Spotlight: TAs balance busy schedules, low pay

For many students, graduate school brings a heavy course load and demand for research. But for grad students who also work as undergraduate teaching assistants, it brings a host of other duties, too.

Many TAs interviewed said they have found balancing their own course work along with demands from the classes they help teach the biggest challenge of the job.

Abby Knerr helps professors in two sociology classes – Sociological Theory and Deviance and Control. She said her schedule is always full.

“Since I TA two classes, I’m required to attend four extra lectures a week, which does not include the time outside of regular class time I spend for the job,” Knerr said. “It’s really hard to make the time for my own class work.”

TAs Sean Goodison and Stephanie Tobin said they do not have the time they would like to devote to their own coursework.

“I always have an endless stream of papers to grade, and it seems like I’m doing many of my assignments a lot closer to deadlines than I would like,” said Goodison, who teaches three Sociology Research Methods labs.

Tobin grades students work in an Introduction to Sociology class. It is typical for her to have a pile of essays to mark during the busiest times in her semester because many of her final and midterm projects are due at the same time her students turn in theirs.

Other TAs said they have found the work gets easier over time. Katie Foreman, who leads discussion sections for Introduction to Microeconomics, said balancing coursework and her TA responsibilities is no easy task.

“Because I’ve done this so many times before, I’m able to use some of the material I’ve used in the past,” said Foreman, who has worked as a TA for four years. “Since I now have a bank of material I use, it’s a lot easier and less time consuming than it was when I first began.”

Goodison said he enjoys teaching three labs because he can relate to the students he instructs.

“I like this job because I enjoy helping people,” Goodison said. “It is particularly enjoyable because I have taken this same course and can understand the students’ problems with the work and the material.”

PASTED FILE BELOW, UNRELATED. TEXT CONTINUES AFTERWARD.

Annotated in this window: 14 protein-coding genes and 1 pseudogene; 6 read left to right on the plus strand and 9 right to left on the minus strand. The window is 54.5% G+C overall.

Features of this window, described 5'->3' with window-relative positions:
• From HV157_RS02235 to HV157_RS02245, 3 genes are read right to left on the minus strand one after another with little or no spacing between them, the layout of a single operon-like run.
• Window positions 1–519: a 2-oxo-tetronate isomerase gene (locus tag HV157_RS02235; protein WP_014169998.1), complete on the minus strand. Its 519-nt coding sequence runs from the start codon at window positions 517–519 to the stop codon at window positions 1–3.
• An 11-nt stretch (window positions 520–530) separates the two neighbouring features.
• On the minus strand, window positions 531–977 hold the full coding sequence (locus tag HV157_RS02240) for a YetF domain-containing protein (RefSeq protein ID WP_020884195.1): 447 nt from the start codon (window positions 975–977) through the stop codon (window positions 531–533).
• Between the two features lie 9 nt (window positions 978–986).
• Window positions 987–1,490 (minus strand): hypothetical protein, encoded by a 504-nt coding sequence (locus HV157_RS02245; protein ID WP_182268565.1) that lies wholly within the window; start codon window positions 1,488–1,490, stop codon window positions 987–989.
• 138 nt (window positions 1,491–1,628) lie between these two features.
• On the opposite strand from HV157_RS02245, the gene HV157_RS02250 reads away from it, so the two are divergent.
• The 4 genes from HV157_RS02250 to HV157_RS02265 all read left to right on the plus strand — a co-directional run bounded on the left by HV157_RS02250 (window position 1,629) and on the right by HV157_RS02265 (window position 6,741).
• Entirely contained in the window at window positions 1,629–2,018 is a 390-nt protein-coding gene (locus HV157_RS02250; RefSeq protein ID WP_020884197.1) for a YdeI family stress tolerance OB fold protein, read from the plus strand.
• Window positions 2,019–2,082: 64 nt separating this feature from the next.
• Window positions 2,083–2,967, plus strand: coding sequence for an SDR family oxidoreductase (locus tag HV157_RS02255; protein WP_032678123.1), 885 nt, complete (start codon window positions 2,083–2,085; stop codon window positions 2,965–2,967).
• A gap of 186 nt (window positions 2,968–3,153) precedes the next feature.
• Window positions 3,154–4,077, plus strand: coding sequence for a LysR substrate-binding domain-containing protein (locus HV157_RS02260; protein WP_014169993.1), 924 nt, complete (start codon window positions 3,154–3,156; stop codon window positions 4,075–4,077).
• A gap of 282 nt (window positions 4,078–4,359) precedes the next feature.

Foreman said leading undergraduate economics discussions helps her with her graduate studies because she gets back to the basics.

“I’ve learned the material so much through teaching it,” Foreman said. “At the graduate level, economics is very math oriented, and you move away from the basics of the subject. Through teaching on an undergraduate level, I’ve gotten a better grasp of the more practical rather than just technical aspect of the field.”

Knerr said her work as an undergraduate teaching assistant has increased her connection to sociology.

“I really enjoy seeing students getting excited by sociological ideas and being aware of social issues when they are presented with them for the first time,” Knerr said. “I remember how I was also excited by the same issues when first introduced to them and I really think it’s important to keep the spirit of sociology alive.”

Student interaction is a large part of the job for teaching assistants. Many TAs said it is important students develop a comfort level with them.

Goodison, whose main job function is grading papers, said he develops relationships with his students outside the classroom by sharing his experience as an undergrad.

Todd Andrews, a teaching assistant for an introductory international affairs class, said it can be difficult to gain respect from students so close to his own age.

“They don’t understand that we are without exception highly educated and knowledgeable people and that we are interested in our field of study and in them,” Andrews said.

Some TAs said students are more likely to approach them than the professor to ask questions or voice concerns about a course.

“I think students feel more comfortable coming to me when they have comments about the course or suggestions about what should be done to change certain aspects of the course,” Knerr said.

To become a graduate teaching assistant, students express an interest on their graduate school applications. Graduate departs award the positions to the most qualified applicants, said Carol Siegelman, associate vice president for research and graduate studies.

The position pays full tuition for graduate school and includes a stipend of about $5,000 a semester.

Some teaching assistants voiced frustration with the lack of benefits in GW’s package.

Although the funding allows him to support himself during the year, Andrews said the lack of health insurance is a big drawback.

“We are on our own for health insurance – a fact that considerably drains my resources,” Andrews said.

Knerr, who tutors on the side for extra money, also agreed the lack of health insurance is a significant problem.

While the pay is low, Tobin said, free school is a big bonus.

“The compensation is really not enough to be an incentive,” Tobin said. “Unfortunately, it’s not enough to live on, but the free tuition is a huge break.”

But other TAs are happy with their pay.

“I am in serious financial need, so the tuition benefit was exactly what I needed – to not have to take out thousands of dollars in loans,” Goodison said. “The compensation is adequate and overall I am content.”

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